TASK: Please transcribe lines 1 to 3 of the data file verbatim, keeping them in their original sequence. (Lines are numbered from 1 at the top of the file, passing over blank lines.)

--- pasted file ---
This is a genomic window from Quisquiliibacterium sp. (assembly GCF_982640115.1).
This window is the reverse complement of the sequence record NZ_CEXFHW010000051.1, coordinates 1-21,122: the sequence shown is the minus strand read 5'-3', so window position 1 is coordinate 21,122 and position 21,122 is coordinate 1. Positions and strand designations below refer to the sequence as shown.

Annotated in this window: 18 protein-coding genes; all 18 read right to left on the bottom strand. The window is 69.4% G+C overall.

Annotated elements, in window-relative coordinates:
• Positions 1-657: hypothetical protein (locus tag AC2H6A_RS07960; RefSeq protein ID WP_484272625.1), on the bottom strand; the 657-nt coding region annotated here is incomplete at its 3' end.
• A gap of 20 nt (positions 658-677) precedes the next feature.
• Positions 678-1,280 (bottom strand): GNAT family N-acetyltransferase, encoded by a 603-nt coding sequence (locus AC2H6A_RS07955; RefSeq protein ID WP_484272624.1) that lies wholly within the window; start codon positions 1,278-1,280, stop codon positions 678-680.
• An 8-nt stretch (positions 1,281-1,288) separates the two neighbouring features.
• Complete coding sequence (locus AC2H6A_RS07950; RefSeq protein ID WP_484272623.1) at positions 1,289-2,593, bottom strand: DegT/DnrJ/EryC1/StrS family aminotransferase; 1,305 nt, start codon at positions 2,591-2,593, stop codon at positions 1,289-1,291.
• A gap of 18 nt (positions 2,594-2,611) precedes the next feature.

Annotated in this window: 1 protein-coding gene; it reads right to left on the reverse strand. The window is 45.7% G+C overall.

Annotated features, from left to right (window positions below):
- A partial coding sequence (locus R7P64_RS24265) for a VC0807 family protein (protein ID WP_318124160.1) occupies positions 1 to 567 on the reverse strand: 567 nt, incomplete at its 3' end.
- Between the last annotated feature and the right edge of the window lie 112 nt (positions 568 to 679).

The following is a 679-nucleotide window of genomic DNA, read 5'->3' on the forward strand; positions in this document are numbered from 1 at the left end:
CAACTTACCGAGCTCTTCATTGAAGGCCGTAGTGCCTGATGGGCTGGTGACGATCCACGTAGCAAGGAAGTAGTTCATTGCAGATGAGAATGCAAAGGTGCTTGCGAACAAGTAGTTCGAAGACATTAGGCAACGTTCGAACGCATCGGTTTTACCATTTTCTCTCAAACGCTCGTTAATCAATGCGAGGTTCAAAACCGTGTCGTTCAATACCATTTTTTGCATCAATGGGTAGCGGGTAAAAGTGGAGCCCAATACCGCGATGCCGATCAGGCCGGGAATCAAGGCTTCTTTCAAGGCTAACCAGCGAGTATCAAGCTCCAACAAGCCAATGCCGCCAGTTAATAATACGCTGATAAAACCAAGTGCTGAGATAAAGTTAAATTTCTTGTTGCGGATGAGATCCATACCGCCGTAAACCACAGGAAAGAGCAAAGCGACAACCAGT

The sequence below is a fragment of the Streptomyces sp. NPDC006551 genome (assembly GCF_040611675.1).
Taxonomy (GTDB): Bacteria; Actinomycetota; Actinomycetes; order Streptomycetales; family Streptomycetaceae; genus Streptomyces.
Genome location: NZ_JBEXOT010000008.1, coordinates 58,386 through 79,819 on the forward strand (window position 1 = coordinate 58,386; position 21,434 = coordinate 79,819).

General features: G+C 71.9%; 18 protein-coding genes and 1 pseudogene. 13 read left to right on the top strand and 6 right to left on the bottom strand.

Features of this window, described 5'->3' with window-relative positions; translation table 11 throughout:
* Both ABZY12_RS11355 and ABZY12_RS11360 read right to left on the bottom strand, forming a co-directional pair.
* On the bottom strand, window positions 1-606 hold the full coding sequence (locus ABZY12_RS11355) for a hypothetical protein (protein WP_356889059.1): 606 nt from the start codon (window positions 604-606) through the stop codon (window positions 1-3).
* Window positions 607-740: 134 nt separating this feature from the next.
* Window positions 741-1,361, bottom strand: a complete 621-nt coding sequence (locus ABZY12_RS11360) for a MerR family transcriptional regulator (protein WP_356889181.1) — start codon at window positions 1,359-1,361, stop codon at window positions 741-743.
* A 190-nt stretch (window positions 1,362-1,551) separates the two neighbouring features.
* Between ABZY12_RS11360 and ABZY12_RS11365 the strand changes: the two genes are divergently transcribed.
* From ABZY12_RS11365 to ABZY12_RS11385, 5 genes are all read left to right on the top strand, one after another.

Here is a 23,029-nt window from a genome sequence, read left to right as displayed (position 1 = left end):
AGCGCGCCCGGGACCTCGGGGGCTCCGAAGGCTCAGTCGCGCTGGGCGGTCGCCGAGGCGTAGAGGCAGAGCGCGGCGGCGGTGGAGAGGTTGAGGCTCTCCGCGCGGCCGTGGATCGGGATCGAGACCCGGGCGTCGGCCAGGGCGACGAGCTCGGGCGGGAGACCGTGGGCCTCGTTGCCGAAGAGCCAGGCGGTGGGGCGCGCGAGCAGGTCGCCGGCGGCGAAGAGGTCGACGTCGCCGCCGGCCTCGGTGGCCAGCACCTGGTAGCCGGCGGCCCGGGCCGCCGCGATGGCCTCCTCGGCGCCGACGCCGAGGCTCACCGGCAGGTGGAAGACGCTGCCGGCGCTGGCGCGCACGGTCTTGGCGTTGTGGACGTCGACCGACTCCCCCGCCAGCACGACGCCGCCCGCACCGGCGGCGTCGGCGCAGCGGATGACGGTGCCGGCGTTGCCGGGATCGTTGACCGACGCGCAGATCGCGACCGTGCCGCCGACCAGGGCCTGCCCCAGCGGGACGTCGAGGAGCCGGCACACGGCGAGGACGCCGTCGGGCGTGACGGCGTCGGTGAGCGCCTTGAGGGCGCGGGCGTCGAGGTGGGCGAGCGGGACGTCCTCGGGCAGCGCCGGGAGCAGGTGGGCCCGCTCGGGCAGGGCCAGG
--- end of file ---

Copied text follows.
This is a genomic window from Quisquiliibacterium sp. (assembly GCF_982640115.1).
This window is the reverse complement of the sequence record NZ_CEXFHW010000051.1, coordinates 1-21,122: the sequence shown is the minus strand read 5'-3', so window position 1 is coordinate 21,122 and position 21,122 is coordinate 1. Positions and strand designations below refer to the sequence as shown.

Annotated in this window: 18 protein-coding genes; all 18 read right to left on the bottom strand. The window is 69.4% G+C overall.